TextEdit is Apple's default text editor-and-word processor-in-one app for Mac OS X 10.3 ("Panther"). A new or opened document can be converted between plain text and rich text via the Format menu, and the user interface will change accordingly. The program has a very simple user interface, it's fast and responsive, yet it's also full of features. Spellings that don't match the dictionary being used will be underlined with a red dotted line, like in MS Word. There is drag and drop support for images and text. TextEdit can open Word, RTF, SimpleText, HTML and plain text files, and it can save in RTF, Word, or plain text formats. Documents can also be printed, saved as PDF, faxed, or spoken by the computer using Apple's built-in Text to Speech (aka "Synthesized Speech") engine.

In rich text mode, the user interface includes a simple toolbar and a ruler that can be hidden. More powerful features are available via the menu bar which has short and well-organized menus (Edit menu is the longest with only 13 items, not counting separators).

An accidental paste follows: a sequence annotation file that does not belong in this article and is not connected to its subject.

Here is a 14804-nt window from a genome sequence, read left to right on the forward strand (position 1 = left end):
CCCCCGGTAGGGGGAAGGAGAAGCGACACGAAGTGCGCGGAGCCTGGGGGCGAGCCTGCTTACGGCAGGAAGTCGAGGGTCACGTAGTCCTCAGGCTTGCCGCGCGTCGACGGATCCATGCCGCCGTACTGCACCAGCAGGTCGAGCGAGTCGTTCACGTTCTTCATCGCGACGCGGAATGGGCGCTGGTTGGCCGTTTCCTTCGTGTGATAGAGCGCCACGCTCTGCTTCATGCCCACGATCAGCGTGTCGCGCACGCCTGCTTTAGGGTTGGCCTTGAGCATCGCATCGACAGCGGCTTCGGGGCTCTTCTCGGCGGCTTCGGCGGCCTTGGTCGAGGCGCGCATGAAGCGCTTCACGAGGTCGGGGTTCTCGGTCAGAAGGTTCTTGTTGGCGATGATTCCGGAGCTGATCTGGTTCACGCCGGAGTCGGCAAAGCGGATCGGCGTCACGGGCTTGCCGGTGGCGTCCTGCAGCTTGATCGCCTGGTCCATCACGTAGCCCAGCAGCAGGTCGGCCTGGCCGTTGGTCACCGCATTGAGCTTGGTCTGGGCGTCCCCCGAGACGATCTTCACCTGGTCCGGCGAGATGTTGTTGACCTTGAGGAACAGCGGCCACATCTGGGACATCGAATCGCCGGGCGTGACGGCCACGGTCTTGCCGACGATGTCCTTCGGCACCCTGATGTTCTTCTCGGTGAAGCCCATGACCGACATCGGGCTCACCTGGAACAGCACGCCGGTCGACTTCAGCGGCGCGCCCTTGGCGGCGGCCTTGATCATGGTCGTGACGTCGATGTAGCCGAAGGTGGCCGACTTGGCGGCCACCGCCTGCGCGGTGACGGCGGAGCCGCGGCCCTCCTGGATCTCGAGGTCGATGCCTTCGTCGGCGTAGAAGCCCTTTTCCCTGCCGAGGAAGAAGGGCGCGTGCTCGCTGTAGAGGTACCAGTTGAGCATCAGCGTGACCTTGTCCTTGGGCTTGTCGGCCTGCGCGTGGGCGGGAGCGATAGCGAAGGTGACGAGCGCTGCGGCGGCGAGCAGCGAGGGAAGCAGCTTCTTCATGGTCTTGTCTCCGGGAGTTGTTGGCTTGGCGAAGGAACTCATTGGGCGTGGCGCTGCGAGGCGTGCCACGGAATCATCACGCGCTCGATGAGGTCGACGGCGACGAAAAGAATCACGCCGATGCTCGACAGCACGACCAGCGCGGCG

When in plain text mode, the user interface loses the toolbar and ruler, and becomes as simple as Notepad's user interface. Unlike Notepad, however, TextEdit supports multiple undo and redo. A plethora of character encodings are supported for open and save. Default encodings for open and save can be specified. One of the more interesting encodings supported is non-lossy ASCII which converts non-ASCII characters to octal or Unicode hexadecimal escapes (great forJava sourcecodes). You still might want to keep a more powerful text editor around on your Mac for more advanced functions. For example, when I was writing a plain text file in UTF-8 encoding for Notepad, I used jEdit to add a byte order mark and to convert line breaks to PC format.

According to Wikipedia, TextEdit was first developed for OpenStep and NEXTSTEP.